27 May 2012

Back Issues, New Opportunities

Ugh, I've been neglecting you, blog, and I'm sorry.  And I've been neglecting you for the same reason this time that I neglected you before.  It's not you, it's me.  It's because I've been hurt again, so I've been doing my usual thing when I run up against adversity: I get kind of insulated and isolated and basically hide out for a while.  What can I say?  I'm a classic conflict avoidance personality type.  So I'm trying to face this head on and writing about it would help, I think, but first I had to say, I'm sorry. 

Here's the deal: if you can't tell from what I've written to you before, I love to run.  In fact, I feel like it's one of the few things I'm naturally gifted at.  Short list of things I enjoy doing and am pretty good at (not to toot my own horn or anything): talk to people, take pictures of trains, run.  I've turned the first one into a career where I express ideas through spoken words for a living, mostly because I'm called to it, but also partly because the second thing on that list wouldn't pay the bills.  The third one I've only discovered more recently and it has become a true joy in my life. I love running because, as a tall, lanky kid who wasn't very coordinated (and still isn't really), let's just say that athletics and I did not get along all the time when I was younger.  Then all of a sudden, I found out that there was an athlete inside of me...once I took off my shoes and started to run. 

Of course, there's no greater pain that having one of your sources of joy taken away from you.  It's sort of like when your favorite baseball player decides to sign with the Angels after saying again and again that he wanted to retire as a Cardinal.  So that's how I felt when I received a phone call from my doctor a few weeks ago following an MRI on my lower back and he told me that I have a herniated disc.  I knew it was a possibility since I had been having sciatic pain in my left leg for a few weeks, but the confirmation of it hit me hard.  All of a sudden, I was facing decisions about injections, therapy, and surgery.  Running, which I hadn't done for weeks anyway, was seeming like an impossibility for even more weeks, maybe months, maybe ever.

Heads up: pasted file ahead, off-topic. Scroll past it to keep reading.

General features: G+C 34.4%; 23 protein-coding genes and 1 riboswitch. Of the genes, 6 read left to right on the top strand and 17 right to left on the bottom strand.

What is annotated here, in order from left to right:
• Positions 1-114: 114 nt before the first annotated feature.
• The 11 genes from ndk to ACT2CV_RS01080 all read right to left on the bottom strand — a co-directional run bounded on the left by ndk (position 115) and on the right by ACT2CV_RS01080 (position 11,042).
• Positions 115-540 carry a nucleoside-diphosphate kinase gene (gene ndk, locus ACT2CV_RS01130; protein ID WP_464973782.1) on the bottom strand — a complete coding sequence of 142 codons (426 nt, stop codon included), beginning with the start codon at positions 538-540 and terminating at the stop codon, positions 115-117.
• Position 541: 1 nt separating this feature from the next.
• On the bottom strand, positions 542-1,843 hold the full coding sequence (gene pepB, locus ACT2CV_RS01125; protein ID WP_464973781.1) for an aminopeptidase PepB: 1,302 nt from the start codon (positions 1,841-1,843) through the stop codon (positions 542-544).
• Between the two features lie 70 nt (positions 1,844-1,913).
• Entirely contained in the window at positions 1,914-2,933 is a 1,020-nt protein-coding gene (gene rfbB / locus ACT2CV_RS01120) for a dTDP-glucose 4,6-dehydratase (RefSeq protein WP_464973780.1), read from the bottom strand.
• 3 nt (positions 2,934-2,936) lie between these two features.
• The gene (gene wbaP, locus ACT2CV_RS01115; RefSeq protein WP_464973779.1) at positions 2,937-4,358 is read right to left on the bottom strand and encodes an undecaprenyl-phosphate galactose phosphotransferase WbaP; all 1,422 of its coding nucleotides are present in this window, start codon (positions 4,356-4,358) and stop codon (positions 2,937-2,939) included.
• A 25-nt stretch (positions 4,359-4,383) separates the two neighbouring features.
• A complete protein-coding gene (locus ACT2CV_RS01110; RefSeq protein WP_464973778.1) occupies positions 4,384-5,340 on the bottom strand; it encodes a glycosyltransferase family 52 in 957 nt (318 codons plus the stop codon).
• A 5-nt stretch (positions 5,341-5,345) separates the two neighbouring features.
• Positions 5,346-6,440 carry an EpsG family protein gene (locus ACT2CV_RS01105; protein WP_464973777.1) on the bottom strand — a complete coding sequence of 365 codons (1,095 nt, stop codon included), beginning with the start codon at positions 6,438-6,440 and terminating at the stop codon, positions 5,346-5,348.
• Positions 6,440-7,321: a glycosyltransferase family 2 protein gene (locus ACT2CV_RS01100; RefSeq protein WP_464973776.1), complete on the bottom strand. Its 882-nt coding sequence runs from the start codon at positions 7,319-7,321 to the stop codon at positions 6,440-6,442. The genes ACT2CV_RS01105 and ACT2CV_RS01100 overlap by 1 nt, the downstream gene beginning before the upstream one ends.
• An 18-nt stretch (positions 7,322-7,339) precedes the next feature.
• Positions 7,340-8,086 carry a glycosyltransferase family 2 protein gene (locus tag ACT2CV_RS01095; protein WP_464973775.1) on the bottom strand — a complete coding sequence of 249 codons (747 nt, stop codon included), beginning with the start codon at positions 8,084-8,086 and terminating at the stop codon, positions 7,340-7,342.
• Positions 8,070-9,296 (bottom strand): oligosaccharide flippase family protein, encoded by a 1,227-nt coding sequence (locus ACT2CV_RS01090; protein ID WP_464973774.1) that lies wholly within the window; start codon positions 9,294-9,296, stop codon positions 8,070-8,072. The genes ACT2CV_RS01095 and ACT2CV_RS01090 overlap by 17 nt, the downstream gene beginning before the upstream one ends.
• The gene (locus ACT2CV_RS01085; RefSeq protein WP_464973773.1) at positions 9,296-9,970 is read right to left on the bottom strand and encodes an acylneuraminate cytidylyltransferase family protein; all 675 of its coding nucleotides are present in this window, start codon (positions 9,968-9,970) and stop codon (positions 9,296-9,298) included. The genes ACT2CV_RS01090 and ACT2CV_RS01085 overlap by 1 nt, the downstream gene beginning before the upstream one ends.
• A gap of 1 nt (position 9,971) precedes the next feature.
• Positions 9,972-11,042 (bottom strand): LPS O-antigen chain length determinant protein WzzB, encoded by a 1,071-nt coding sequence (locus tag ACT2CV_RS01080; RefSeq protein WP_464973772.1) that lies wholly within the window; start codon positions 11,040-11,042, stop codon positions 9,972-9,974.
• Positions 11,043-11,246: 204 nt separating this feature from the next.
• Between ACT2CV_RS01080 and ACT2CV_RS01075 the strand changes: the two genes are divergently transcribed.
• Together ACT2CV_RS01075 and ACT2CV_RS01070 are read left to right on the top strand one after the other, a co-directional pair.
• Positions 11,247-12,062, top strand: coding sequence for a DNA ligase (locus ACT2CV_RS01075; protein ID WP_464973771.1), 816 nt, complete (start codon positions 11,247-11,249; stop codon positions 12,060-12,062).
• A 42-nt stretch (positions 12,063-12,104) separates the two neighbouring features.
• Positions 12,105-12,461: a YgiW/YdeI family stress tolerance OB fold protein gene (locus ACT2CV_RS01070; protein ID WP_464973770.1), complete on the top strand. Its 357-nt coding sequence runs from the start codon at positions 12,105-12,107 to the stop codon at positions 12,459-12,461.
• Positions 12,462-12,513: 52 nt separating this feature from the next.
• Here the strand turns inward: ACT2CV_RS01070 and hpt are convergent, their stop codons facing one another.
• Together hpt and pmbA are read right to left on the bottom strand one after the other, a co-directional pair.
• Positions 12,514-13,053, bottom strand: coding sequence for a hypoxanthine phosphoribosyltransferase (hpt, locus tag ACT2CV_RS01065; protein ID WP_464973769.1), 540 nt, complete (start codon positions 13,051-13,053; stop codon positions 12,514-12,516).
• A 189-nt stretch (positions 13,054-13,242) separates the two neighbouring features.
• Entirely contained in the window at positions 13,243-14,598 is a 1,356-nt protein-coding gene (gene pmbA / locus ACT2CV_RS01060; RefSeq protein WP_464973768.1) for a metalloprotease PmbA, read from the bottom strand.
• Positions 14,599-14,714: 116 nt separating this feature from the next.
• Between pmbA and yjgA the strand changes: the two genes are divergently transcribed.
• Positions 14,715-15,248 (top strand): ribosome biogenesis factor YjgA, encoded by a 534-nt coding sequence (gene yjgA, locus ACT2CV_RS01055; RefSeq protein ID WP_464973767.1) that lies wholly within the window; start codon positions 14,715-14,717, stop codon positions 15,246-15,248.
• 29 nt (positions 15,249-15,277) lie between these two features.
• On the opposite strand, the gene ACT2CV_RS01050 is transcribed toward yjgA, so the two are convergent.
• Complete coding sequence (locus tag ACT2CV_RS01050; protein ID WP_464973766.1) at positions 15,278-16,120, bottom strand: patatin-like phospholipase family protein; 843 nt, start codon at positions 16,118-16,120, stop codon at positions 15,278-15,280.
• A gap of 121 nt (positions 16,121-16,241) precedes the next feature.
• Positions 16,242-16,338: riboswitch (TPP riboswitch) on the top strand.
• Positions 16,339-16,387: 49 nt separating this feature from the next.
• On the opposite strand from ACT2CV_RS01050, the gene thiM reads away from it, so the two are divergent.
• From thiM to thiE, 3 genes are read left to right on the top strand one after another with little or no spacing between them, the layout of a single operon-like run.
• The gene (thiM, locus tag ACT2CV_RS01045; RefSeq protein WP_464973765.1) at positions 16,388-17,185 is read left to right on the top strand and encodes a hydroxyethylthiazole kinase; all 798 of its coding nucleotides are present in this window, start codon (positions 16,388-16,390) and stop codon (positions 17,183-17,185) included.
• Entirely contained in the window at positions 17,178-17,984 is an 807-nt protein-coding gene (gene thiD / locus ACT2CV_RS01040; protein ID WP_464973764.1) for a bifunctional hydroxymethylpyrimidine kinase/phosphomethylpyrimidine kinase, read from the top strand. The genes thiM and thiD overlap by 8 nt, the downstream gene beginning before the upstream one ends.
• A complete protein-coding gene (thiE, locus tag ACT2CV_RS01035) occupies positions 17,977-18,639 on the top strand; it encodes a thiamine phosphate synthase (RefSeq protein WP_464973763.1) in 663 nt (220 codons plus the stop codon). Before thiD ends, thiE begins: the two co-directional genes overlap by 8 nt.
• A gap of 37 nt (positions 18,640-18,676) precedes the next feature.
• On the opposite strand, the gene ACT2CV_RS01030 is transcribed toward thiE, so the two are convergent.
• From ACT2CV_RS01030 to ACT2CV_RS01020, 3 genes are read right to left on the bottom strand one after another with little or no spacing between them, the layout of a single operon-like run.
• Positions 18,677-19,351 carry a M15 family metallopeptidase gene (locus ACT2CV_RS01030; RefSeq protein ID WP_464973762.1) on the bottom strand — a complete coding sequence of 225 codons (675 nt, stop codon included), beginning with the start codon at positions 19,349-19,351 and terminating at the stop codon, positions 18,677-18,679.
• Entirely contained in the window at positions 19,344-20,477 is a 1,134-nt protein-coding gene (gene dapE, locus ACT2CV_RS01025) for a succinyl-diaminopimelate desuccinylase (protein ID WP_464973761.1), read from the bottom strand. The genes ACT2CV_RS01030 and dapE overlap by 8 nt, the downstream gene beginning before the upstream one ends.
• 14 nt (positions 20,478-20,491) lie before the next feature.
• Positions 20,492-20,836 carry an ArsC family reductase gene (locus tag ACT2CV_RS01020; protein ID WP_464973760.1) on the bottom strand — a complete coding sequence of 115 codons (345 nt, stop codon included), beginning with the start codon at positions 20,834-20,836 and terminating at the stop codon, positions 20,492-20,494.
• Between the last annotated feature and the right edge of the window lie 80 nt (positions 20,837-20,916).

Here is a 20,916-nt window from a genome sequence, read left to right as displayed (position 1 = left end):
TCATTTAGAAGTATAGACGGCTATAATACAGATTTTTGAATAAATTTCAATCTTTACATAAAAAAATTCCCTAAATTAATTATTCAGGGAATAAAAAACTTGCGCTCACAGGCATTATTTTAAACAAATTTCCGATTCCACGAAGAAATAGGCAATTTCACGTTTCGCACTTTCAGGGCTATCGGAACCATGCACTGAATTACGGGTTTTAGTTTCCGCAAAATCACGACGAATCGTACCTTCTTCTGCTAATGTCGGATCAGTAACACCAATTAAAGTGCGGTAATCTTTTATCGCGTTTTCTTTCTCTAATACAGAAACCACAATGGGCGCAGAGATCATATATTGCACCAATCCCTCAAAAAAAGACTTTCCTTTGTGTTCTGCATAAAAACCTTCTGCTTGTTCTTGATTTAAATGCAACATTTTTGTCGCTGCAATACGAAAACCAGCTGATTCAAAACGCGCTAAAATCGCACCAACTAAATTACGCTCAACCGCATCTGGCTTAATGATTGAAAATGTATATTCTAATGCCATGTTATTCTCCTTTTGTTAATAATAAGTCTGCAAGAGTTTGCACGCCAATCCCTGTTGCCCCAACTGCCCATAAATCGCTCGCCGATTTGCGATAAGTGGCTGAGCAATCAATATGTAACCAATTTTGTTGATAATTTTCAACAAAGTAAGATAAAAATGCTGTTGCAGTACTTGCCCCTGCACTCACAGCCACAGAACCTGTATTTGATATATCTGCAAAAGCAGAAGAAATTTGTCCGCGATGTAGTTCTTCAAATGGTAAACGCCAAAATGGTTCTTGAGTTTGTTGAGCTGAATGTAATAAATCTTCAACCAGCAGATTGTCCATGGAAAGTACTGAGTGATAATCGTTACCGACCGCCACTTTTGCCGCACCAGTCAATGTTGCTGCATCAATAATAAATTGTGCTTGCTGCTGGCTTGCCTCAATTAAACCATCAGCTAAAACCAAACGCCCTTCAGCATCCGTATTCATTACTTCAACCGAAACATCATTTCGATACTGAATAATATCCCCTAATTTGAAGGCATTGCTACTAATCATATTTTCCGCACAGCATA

To top it all off, I had to inform a couple of my best friends that I wouldn't be able to go on our much-anticipated train watching trip to Montana at the end of May, effectively killing the whole thing for all of us.  They've been extremely kind about it, though, and I think I'm taking it much harder than they are.  It's just one of those things where life seems to be going along a certain way, you have plans made, you're not worried about certain things, and suddenly it all changes.  Things you used to be able to do without thinking (like getting out of bed, walking, etc) are suddenly painful and difficult.  I have to say that the first few days of this ordeal were some of the worst of my life.  I couldn't do much without pain medication and with it, I was in a perpetual haze and unable to focus.

Anyway, to make a long story short, I've had one corticosteroid shot into my back and it has helped relieve the pain.  I'm continuing to do stretching and strengthening exercises and hoping and praying that my body can heal without the need for surgery.  I'm still not running, but once my doctor assured me that this injury was not running related, but more likely linked to sitting in one position or poor posture, I'm starting to contemplate going out and just trying a mile or two.  Above all, my friends and family (and parish) have been great through the whole thing. 

Of course, my optimism and brightsidedness (I think I invented a word there) can't be totally squashed by this.  I've learned a lot about myself and other people, especially those who suffer from chronic pain.  What I'm going through certainly can't compare to what others face, but even a small taste of daily, constant pain is enough to make me realize how difficult it must be, both physically and psychologically.  Also, I'm taking advantage of the opportunity to start fulfilling a long-time dream and goal of mine: I'm building a model railroad.  I built a few small layouts when I was in high school, but never had the time or space in college and seminary to start over.  My best friend from college bought me an N scale locomotive for Christmas and the bug has bit hard to give it a place to run.  I've collected another engine and a few cars over the last few months.  Now, with the week that I had planned to spend in Montana and the money I was going to use to get there, my friends and I are going to work on building a small layout along one wall of my garage.  For those of you more interested in that sort of thing, I'm going to be chronicling my progress over on a new blog called The Rev Goes Railroading.  You'll find pictures and details of how it all comes along.  Who knows?  Maybe I'll even be able to throw a few reflections on life in there as well.